The Click-A-Brick crew is pleased to see Northwestern University will be hosting an event Nov. 18 to assist parents in picking the best gifts for helping children learn and develop their language and communication skills.
The university’s Center for Audiology, Speech, Language, and Learning is hosting the free event for caregivers and parents who are looking for gifts that their kids will not only love, but that will help in the development of the children they’re buying them for.
Featuring expert pediatric speech-language pathologists and audiologists, the event will cover why certain toys are developmentally appropriate for children in certain age ranges; specific toys that enhance development in speech, language and general communication; how to avoid toys that emit excessive noise that can damage children’s hearing; and the use of headphones and earbuds by teens.
The event was inspired by the school’s faculty seeing parents constantly buying noisy electronic toys for their children and also by increasingly sophisticated talking toys like the new Hello Barbie, which uses speech recognition and a WiFi connection to hold conversations with children.
The best gifts for encouraging communication development in children are the ones that encourage interaction, according to Denise Boggs Eisenhauer, Director of Speech, Language and Learning Services at Northwestern University.
“Noisy toys that talk, sing and play music don’t provide much opportunity for you to engage with your children, and that interaction is how your children learn to communicate with others,” Boggs Eisenhauer said.
Judy Roman, an American Speech Language Hearing Association board certified specialist in childhood language says while children are naturally drawn to electronic toys that make noise, the best gifts for children tend to be classic toys.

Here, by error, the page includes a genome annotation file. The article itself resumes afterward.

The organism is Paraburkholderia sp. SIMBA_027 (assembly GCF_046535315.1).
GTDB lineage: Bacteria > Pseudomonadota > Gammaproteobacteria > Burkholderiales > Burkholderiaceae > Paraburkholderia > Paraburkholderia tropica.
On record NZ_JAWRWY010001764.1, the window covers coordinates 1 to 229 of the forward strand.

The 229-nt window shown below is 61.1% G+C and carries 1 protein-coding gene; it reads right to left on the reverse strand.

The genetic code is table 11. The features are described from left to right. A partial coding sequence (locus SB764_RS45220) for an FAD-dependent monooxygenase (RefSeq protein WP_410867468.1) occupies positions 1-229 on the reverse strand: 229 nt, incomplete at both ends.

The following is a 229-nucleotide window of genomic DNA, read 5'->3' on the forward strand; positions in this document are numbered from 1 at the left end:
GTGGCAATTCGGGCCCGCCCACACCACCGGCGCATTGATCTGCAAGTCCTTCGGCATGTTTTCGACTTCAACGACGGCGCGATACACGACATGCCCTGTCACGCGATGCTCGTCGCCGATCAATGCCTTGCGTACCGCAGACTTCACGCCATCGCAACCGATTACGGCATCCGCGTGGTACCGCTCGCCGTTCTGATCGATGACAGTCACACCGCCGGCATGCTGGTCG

“Building blocks and other toys that promote pretend play and storytelling foster language development,” Roman said. “Any toys that result in families playing together, building upon each others’ imaginations and creating new stories will encourage the best developmental results.”
Click-A-Brick Co-Founders Jason Smith and Georg de Gorostiza say they welcome the announcement of the free event, as parents are often drawn to noisy and/or talking toys based on the misconception that noise equals interaction.
“We are thrilled that Northwestern University is holding this event for parents and other caregivers,” Smith said. “Much like kids, parents can get caught by the flashy lights and noises that toys make, not realizing that if the toys are the ones doing the talking or making the noise, their kids often aren’t talking. We completely agree with what these childhood development experts say. The classic toys are often the best for kids. They’ve become classics for a reason, after all. But, as with any toy, even the classic ones require parental interaction to be really effective. That doesn’t mean a parent has to constantly be talking to the child, but asking simple questions and having simple conversations with children goes a long way to developing their communication skills.”
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